The Toughest Ticket in Town -- Reservations and information for the Weiner Staatsoper (Vienna State Opera), Volksoper, Burgtheater (National Theater), and Akademietheater can be obtained by contacting Österreichische Bundestheater (Austrian Federal Theaters), the office that coordinates reservations and information for all four state theaters (tel. 01/5144-42959; www.bundestheater.at). Call Monday to Friday 8am to 5pm. Note: The number is often busy; it's easier to get information and order tickets online. The major season is September to June, with more limited presentations in summer. Many tickets are issued to subscribers before the box office opens. For all four theaters, box-office sales are made only 1 month before each performance at the Bundestheaterkasse, Goethegasse 1 (tel. 01/51-44-40), open Monday to Friday 8am to 6pm, Saturday 9am to 2pm, and Sunday and holidays 9am to noon. Credit card sales can be arranged by telephone within 6 days of a performance by calling tel. 01/513-1513 Monday to Friday 10am to 6pm, and Saturday and Sunday 10am to noon. Tickets for all performances, including the opera, are also available by writing to the Österreichischer Bundestheaterverband, Goethegasse 1, A-1010 Vienna, from points outside Vienna. Orders must be received at least 3 weeks in advance of the performance to be booked, but do not send money through the mail.

Note: The single most oft-repeated complaint of music lovers in Vienna is about the lack of available tickets to many highly desirable musical performances. If the suggestions above don't produce the desired tickets, you could consult a ticket broker. Their surcharge usually won't exceed 25%, except for exceptionally rare tickets, when that surcharge might be doubled or tripled. One of the most reputable agencies is Liener Brünn (tel. 01/533-09-61), which might make tickets available months in advance or as little as a few hours before the anticipated event.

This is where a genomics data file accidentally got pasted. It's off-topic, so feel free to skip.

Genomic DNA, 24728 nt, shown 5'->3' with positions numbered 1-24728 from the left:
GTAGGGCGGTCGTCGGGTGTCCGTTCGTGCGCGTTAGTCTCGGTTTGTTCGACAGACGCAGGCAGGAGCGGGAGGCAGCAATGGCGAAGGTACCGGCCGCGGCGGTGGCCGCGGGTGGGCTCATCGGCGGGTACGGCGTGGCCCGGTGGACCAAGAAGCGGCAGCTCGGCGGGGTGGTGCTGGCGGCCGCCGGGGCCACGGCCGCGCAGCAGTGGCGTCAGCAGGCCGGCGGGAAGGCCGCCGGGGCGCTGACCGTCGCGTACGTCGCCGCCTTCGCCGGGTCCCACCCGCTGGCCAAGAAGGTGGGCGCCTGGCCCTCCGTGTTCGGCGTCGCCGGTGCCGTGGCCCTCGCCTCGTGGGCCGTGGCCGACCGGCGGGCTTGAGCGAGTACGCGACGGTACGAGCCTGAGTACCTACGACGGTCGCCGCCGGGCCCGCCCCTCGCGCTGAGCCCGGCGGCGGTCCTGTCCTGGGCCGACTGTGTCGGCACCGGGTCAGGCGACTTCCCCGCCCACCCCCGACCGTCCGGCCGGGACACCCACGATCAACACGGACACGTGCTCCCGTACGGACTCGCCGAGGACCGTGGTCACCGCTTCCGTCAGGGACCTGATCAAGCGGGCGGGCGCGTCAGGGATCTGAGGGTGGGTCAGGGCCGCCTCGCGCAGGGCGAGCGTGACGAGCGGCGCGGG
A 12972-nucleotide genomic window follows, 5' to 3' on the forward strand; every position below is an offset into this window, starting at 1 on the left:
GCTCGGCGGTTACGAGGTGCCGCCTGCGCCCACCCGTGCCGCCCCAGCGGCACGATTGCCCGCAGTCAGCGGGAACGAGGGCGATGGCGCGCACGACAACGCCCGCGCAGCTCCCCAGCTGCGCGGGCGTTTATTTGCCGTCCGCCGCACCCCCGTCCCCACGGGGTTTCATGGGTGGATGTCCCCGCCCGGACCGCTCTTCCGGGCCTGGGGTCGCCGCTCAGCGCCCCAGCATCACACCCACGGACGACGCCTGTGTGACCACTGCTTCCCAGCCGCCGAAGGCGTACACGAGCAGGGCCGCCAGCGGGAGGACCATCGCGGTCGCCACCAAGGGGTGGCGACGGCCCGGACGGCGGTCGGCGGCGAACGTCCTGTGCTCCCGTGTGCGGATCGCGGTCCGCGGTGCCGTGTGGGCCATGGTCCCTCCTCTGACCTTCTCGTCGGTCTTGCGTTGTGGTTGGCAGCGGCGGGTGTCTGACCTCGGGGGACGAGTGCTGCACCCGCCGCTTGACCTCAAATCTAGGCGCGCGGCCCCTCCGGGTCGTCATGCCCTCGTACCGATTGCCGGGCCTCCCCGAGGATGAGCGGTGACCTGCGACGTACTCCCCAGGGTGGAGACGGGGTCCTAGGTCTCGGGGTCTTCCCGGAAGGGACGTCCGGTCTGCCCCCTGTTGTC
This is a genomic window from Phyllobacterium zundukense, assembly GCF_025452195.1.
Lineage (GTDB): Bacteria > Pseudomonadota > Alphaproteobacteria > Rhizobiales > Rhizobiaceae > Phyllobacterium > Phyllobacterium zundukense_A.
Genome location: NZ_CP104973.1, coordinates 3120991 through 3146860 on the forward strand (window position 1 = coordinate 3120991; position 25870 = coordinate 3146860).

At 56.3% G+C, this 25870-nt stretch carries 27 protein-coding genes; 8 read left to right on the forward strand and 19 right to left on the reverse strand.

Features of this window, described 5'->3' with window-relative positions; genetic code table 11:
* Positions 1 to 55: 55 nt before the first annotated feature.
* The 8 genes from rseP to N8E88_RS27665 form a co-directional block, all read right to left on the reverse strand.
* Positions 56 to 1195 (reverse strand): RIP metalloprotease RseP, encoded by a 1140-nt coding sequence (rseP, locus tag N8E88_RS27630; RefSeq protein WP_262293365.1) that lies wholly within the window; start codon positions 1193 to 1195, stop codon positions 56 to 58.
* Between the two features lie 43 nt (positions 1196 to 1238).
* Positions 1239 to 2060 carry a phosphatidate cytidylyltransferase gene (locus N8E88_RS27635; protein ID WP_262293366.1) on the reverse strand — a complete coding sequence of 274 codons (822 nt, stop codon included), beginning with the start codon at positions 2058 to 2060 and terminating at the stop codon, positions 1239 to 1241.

As a final resort, remember that the concierges of virtually every upscale hotel in Vienna long ago learned sophisticated tricks for acquiring hard-to-come-by tickets. (A gratuity of at least 10€/$16 might work wonders and will be expected anyway for the phoning this task will entail. You'll pay a hefty surcharge as well.)

The Sound of Music -- Almost immediately after the orchestra of the Wiener Hofburgtheater (the Vienna court theater) began offering symphonic concerts on March 28, 1842, the Wiener Philharmoniker attracted lavish accolades. By 1845, the French composer Hector Berlioz had already declared that the orchestra "may have its equal, but it certainly has no superior." In 1863, Richard Wagner gushed, "I heard expressive and tonal beauty, which no other orchestra has offered me." Twelve years later, Verdi described the Wiener Philharmoniker as "a wonderful orchestra." Anton Bruckner, himself regarded as "God's musician," exclaimed that the musicians "played like gods;" and Leonard Bernstein thought their excellence came from the fact that "they perform totally out of love."